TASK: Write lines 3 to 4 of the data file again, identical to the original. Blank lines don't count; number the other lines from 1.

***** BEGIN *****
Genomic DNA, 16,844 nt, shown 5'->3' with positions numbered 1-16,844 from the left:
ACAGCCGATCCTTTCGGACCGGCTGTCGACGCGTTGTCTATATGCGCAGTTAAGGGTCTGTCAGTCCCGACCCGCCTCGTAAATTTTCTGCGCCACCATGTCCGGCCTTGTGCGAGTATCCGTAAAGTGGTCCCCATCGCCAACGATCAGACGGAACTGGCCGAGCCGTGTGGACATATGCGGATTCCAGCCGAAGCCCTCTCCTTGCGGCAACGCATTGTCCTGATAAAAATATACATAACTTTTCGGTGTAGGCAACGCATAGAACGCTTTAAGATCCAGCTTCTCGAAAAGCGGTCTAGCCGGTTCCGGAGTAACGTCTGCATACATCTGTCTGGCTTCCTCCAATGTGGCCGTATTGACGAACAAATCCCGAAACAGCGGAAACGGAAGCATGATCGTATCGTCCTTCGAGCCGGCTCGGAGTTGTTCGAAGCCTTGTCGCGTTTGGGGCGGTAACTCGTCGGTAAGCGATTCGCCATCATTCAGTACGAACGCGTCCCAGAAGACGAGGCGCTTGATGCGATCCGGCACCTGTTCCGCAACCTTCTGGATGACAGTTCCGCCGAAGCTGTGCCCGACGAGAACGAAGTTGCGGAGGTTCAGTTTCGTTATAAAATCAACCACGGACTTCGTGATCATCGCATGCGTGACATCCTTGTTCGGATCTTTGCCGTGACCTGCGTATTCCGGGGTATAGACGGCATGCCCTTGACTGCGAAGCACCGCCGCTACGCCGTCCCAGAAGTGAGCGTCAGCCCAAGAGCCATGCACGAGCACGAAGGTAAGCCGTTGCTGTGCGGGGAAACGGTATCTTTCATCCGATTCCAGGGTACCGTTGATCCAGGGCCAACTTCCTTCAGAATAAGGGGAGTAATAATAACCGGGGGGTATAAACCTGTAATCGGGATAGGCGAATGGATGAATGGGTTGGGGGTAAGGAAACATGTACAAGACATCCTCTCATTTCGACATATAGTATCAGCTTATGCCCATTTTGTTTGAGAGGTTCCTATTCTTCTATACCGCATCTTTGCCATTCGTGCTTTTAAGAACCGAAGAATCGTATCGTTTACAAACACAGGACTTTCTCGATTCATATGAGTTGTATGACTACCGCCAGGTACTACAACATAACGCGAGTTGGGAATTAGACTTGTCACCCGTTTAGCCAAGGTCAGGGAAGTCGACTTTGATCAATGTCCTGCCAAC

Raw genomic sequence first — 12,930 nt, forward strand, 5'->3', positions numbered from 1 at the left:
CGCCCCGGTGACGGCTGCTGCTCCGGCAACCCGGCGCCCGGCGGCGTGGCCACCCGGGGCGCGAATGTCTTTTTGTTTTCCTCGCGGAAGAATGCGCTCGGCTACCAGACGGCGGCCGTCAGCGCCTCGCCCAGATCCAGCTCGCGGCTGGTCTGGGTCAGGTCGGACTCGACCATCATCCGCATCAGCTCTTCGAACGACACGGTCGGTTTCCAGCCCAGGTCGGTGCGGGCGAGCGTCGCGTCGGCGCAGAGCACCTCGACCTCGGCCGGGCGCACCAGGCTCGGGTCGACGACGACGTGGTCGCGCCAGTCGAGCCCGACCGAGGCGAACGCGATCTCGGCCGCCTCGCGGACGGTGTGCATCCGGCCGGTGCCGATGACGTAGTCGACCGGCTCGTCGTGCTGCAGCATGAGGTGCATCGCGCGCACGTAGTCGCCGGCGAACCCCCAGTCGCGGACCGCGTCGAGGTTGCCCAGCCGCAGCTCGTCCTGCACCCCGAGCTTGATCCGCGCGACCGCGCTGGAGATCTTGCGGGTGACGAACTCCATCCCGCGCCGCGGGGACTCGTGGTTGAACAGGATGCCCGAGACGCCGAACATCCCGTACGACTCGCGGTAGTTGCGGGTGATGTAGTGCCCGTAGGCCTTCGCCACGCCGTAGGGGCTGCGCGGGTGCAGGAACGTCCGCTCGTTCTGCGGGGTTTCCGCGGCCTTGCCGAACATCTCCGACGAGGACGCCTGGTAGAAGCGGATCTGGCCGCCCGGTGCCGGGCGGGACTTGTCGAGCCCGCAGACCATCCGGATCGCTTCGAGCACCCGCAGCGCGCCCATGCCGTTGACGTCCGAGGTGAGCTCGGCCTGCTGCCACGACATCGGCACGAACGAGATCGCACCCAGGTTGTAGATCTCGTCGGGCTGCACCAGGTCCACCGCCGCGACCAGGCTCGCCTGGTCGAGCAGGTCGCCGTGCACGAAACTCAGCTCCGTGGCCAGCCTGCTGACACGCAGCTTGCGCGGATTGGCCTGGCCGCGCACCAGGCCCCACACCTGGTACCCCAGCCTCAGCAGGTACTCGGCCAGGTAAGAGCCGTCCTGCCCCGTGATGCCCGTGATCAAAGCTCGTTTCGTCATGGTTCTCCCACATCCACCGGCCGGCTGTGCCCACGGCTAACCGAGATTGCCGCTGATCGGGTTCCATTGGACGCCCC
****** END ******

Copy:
Raw genomic sequence first — 12,930 nt, forward strand, 5'->3', positions numbered from 1 at the left:
CGCCCCGGTGACGGCTGCTGCTCCGGCAACCCGGCGCCCGGCGGCGTGGCCACCCGGGGCGCGAATGTCTTTTTGTTTTCCTCGCGGAAGAATGCGCTCGGCTACCAGACGGCGGCCGTCAGCGCCTCGCCCAGATCCAGCTCGCGGCTGGTCTGGGTCAGGTCGGACTCGACCATCATCCGCATCAGCTCTTCGAACGACACGGTCGGTTTCCAGCCCAGGTCGGTGCGGGCGAGCGTCGCGTCGGCGCAGAGCACCTCGACCTCGGCCGGGCGCACCAGGCTCGGGTCGACGACGACGTGGTCGCGCCAGTCGAGCCCGACCGAGGCGAACGCGATCTCGGCCGCCTCGCGGACGGTGTGCATCCGGCCGGTGCCGATGACGTAGTCGACCGGCTCGTCGTGCTGCAGCATGAGGTGCATCGCGCGCACGTAGTCGCCGGCGAACCCCCAGTCGCGGACCGCGTCGAGGTTGCCCAGCCGCAGCTCGTCCTGCACCCCGAGCTTGATCCGCGCGACCGCGCTGGAGATCTTGCGGGTGACGAACTCCATCCCGCGCCGCGGGGACTCGTGGTTGAACAGGATGCCCGAGACGCCGAACATCCCGTACGACTCGCGGTAGTTGCGGGTGATGTAGTGCCCGTAGGCCTTCGCCACGCCGTAGGGGCTGCGCGGGTGCAGGAACGTCCGCTCGTTCTGCGGGGTTTCCGCGGCCTTGCCGAACATCTCCGACGAGGACGCCTGGTAGAAGCGGATCTGGCCGCCCGGTGCCGGGCGGGACTTGTCGAGCCCGCAGACCATCCGGATCGCTTCGAGCACCCGCAGCGCGCCCATGCCGTTGACGTCCGAGGTGAGCTCGGCCTGCTGCCACGACATCGGCACGAACGAGATCGCACCCAGGTTGTAGATCTCGTCGGGCTGCACCAGGTCCACCGCCGCGACCAGGCTCGCCTGGTCGAGCAGGTCGCCGTGCACGAAACTCAGCTCCGTGGCCAGCCTGCTGACACGCAGCTTGCGCGGATTGGCCTGGCCGCGCACCAGGCCCCACACCTGGTACCCCAGCCTCAGCAGGTACTCGGCCAGGTAAGAGCCGTCCTGCCCCGTGATGCCCGTGATCAAAGCTCGTTTCGTCATGGTTCTCCCACATCCACCGGCCGGCTGTGCCCACGGCTAACCGAGATTGCCGCTGATCGGGTTCCATTGGACGCCCC